Bob Dylan’s “Blind Willie McTell”

Bob Dylan

Bob Dylan

Throughout his career, Bob Dylan has been a very prolific songwriter. The writing of songs often occurs at a much earlier date than the studio recordings and the songs have to be stored for later access. The lyrics aren’t a problem – Dylan usually writes them down on a sheet of paper. The music is quite another thing and very few artists have the knowledge required to actually write out the sheet music for a song. The easiest way is simply to record it, even if it’s just with one instrument, and any arrangements can be worked out later during the formal recording.

“Blind Willie McTell” was first recorded in 1983 in a rough demo version with Dylan singing and playing piano, accompanied only by Mark Knopfler on guitar.. It is a singular irony that this song, whose stature has grown steadily and which is sure to be remembered as one of Dylan’s most perfect creations, never appeared on a studio album. It was removed from the “Infidels” album (1983) for unclear reasons and the original demo version surfaced in 1991 on the third disc of Dylan’s so-called “bootleg series.” The Band, long-time associates of Dylan, started performing the song during their live concerts and Dylan himself followed suit. All these live versions are played at a generally uptempo pace. My arrangement is played as a funereal dirge out of respect for the song’s musical antecedent, “St. James Infirmary.”

Yank Rachell et Sleepy John Estes

Yank Rachell and Sleepy John Estes

Playing “Blind Willie McTell” also gives me the opportunity to play some blues mandolin, not a common choice of instrument when looking at the genre. James “Yank” Rachell (1903-1997) created the vocabulary of the blues mandolin during his long association with Sleepy John Estes (1899-1977). In the 1970s and later years, the blues mandolin was raised to an art form by the magnificent work of Ry Cooder.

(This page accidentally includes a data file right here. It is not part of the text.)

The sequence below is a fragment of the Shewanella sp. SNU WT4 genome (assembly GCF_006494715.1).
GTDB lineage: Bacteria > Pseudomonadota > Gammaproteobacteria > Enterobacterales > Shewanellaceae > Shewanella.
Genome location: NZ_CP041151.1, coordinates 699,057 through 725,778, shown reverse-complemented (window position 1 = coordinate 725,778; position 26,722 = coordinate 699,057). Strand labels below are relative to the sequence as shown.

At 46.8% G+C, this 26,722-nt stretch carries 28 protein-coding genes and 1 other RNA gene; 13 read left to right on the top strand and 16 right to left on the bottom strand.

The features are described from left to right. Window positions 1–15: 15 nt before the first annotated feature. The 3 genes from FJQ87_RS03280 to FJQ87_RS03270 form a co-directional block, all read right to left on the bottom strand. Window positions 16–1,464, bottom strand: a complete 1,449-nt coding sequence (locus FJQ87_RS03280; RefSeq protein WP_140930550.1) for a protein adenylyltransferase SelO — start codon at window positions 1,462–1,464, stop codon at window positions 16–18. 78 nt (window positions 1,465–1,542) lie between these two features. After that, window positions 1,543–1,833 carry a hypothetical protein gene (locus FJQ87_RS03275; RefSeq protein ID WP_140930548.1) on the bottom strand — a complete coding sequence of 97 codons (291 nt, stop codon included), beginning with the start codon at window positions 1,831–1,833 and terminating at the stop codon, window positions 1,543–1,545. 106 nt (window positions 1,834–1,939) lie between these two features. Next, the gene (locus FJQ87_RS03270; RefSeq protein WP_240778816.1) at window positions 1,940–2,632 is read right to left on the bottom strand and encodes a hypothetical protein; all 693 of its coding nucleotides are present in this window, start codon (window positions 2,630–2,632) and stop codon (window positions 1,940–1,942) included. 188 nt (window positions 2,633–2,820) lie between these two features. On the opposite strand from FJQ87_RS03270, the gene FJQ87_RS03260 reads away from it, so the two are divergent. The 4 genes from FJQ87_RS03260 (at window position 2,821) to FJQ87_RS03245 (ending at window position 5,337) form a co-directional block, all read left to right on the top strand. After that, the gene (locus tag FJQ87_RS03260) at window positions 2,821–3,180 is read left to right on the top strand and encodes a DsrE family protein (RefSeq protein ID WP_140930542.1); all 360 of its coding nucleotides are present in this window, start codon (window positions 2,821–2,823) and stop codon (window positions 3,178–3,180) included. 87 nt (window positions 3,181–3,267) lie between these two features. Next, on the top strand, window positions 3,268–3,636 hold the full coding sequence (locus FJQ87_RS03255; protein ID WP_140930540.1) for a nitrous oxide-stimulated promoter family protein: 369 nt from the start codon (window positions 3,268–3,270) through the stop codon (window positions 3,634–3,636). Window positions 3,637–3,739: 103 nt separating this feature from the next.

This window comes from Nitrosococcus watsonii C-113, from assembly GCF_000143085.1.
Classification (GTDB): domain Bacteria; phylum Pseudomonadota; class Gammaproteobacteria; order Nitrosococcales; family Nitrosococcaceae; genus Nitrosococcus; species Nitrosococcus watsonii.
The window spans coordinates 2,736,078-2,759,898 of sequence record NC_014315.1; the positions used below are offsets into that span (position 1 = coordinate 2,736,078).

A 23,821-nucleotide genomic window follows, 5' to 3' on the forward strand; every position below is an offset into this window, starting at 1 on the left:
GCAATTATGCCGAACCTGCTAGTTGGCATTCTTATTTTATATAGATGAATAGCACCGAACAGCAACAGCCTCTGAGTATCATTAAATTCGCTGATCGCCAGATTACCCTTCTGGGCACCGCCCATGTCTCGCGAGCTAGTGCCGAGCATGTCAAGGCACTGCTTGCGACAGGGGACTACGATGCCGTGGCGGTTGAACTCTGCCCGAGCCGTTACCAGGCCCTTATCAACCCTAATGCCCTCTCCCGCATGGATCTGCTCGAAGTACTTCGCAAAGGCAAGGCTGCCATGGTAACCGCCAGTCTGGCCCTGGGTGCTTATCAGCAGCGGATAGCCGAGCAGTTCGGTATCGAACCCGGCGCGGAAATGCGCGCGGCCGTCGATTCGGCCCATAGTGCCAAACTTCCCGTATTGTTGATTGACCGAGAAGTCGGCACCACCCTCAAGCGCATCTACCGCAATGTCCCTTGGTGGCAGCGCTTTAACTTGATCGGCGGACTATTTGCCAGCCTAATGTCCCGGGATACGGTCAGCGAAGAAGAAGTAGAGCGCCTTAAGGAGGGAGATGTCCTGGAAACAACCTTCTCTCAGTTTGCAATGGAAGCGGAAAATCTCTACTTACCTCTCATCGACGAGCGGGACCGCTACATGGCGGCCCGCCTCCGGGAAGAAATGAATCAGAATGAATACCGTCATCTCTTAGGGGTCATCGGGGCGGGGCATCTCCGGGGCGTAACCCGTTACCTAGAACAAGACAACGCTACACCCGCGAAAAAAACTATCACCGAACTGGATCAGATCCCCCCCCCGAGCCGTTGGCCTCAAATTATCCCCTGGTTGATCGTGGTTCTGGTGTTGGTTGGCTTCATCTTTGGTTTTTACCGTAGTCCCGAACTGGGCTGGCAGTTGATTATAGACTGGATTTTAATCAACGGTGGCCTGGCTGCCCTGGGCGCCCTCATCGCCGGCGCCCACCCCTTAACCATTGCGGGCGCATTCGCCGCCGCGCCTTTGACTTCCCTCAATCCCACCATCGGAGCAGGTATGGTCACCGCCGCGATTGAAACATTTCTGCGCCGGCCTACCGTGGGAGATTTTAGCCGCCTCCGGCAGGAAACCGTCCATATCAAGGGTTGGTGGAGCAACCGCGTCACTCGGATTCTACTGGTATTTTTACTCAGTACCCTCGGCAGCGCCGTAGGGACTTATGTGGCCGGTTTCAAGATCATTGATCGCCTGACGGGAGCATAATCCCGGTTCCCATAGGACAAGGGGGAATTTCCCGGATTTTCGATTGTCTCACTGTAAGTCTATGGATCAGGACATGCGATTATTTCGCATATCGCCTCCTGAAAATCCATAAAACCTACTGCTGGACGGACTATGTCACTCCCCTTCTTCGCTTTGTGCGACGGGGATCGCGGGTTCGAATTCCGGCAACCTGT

Blind Willie McTell

Blind Willie McTell

William Samuel McTier (1898-1959) not only recorded as Blind Willie McTell but under several other names – at the time, record companies thought that a known artist using a different name made him a “new” artist and the public always wanted something new. The artist himself, particularly any black artist, had no say in this policy. Black artists were viewed and treated as the company’s “property.” Consequently, McTell also recorded as Blind Sammie (for Columbia Records), Georgia Bill (for Okeh Records), Hot Shot Willie (for Victor Records), Blind Willie (for the Vocalion and Bluebird labels), Barrelhouse Sammie (for Atlantic Records), and Pig & Whistle Red (for Regal Records). “Pig & Whistle” referred to a chain of barbecue restaurants in Atlanta and McTell often played for tips in the parking lot of the local Pig & Whistle.